Is leaving the right choice?

Leah - posted on 08/21/2016 ( 16 moms have responded )

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I'm in my second marriage that's pretty much doomed at this point. I came into the marriage with a child from a previous marriage and he came with 2 from his previous marriage. Things have been rocky from the start but we still tried to make it work. My ex is not in the picture at all and I didn't want my daughter to grow up without a father. My (current) husband isn't a bad guy but as time went on it became more apparent that he had no interest in being any type of father figure for my child and his kids were the center of the world. We have other issues in the marriage but nothing at this magnitude. I don't know how I can be in a relationship anymore knowing this. I know the right thing to do is to move on with my life but I'm afraid...Are there men out there that can love a child that isn't biologically theirs?

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Michelle - posted on 08/23/2016

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Then he's not the right man for you.
If he has that much resentment about the situation with his own children, it will never work with you having yours full time.
He will probably just gets worse so I think you need to make that tough decision. He has already told you that he can't be who you need him to be.
You also can't expect someone to change. He has said he can't so it's now up to you.

Michelle - posted on 08/21/2016

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In answer to your question, yes, there are men out there that can love children that aren't biologically theirs. My husband is one of those men. Even before we had one of our own he said he would do anything for my boys and they even came before me! The good thing is, they love him just as much and their Father is around as well. We do 50/50 shared care so it's not as if my husband is the only Father figure they have.
You said things were rocky from the start, that should have been red flags for you.
I could never be with any man that didn't accept my children and want to be a positive influence in their lives. Your daughter comes first and just because you don't want her to grow up without a Father doesn't mean you should settle for just anyone. If he doesn't want to be a Father to her then she is without one anyway.

Ev - posted on 08/21/2016

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If you decide to leave this man I suggest that you wait a while before trying to get involved with another man. Your child needs you more than you need a man in your life and you should be very careful about who becomes a father like figure in your child's life.

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Shelly - posted on 08/30/2016

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Leah, I truly know how hard it is and I appreciate you hearing me out. I will continue to pray for both you and your husband... take care!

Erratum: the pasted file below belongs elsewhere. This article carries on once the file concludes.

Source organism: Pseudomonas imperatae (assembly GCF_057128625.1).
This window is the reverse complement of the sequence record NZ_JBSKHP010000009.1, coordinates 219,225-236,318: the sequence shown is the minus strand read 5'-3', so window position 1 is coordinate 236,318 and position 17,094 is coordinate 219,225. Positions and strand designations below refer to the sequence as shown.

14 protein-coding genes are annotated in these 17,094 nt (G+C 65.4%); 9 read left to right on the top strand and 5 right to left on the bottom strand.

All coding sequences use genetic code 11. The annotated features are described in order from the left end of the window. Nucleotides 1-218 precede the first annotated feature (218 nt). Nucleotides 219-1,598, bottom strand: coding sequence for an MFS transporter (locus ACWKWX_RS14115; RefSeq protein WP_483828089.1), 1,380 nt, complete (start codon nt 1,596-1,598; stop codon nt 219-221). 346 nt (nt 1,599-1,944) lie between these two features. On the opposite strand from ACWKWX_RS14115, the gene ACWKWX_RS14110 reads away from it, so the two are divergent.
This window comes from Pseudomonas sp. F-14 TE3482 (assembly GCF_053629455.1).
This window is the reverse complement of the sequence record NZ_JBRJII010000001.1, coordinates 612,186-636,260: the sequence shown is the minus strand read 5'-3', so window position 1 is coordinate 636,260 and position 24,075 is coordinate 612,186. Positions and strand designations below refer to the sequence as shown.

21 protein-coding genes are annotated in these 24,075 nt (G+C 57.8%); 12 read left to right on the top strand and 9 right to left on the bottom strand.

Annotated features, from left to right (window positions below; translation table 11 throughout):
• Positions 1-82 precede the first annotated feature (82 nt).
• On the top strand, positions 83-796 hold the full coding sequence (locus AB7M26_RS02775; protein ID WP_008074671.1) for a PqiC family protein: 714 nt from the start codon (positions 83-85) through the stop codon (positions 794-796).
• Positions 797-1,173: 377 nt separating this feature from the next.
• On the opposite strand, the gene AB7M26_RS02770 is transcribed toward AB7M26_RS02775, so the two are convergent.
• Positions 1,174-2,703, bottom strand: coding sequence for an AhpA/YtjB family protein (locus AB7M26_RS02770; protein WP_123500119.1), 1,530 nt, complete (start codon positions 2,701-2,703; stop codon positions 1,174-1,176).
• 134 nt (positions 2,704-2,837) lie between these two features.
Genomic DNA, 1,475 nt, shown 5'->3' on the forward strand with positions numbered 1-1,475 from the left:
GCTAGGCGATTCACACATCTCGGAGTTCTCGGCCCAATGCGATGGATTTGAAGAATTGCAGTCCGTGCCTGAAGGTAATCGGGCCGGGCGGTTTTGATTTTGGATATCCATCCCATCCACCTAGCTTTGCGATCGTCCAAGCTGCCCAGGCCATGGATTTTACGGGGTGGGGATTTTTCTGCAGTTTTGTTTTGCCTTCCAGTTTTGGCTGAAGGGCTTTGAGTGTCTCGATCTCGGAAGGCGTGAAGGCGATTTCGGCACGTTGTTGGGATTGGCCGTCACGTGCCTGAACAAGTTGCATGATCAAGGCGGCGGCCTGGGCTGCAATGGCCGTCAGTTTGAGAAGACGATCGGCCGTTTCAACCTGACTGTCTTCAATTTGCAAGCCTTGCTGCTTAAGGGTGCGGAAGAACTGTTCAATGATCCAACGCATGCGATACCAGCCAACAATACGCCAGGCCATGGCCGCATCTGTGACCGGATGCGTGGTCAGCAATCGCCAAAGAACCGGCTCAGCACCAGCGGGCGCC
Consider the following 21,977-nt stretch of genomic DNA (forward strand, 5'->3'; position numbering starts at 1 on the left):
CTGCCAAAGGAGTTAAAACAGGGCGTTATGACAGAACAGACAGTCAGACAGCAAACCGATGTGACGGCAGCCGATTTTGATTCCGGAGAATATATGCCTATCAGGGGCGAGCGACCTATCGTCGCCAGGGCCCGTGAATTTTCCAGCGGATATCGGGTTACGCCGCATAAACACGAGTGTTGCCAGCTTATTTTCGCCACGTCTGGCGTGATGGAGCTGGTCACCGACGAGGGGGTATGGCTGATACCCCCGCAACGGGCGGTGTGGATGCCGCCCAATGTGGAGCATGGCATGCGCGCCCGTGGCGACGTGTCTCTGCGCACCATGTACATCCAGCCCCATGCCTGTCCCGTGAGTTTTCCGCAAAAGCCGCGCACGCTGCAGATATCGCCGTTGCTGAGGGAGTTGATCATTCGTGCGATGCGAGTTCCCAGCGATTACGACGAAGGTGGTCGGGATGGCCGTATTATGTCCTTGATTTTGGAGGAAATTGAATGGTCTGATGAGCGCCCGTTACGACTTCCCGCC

Leah - posted on 08/25/2016

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Shelly T,

I respect and value your help and opinion. And I can really understand where you are coming from. Your words were my thoughts up until most recently. I honestly feel like I've done everything in my power to make this marriage work. It's unfortunate that it has to end now. We are both set in our ways and it's clear now that our lives have been moving parallel throughout the entire time.
We can't seem to meet in the middle. We've both given in as much as we could, but at the end of the day, I have my needs and he simply can't meet them. I can't give up what I want in life, and I know that's the only way he'll try to make it work.
But that will never happen, because eventually I will grow to resent him and we will still wind up on the same road we are on now.
We love and really care about each other, but it really isn't enough to fix things. There's too much water under the bridge at this point.

Shelly - posted on 08/25/2016

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Ev Witt, I’ve experienced it both ways… a miraculous healing of two hearts and also a brokenness and devastation. Again, I just encourage trying every avenue to work things out first… that way you have no regrets. I know it takes two people completely committed to one another to make a marriage great, but sometimes we can get stuck in a battle of two wills and it just takes one person to make a conscious decision towards actioning love to see the other one’s heart begin to change as well. I have a strong faith in Jesus and have seen miraculous things happen through prayer… so I will always fall on the side of trying everything.

Ev - posted on 08/24/2016

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Shelly T--
Have you ever been in a situation with a partner that did not want to be there with you and work it out?

Leah - posted on 08/24/2016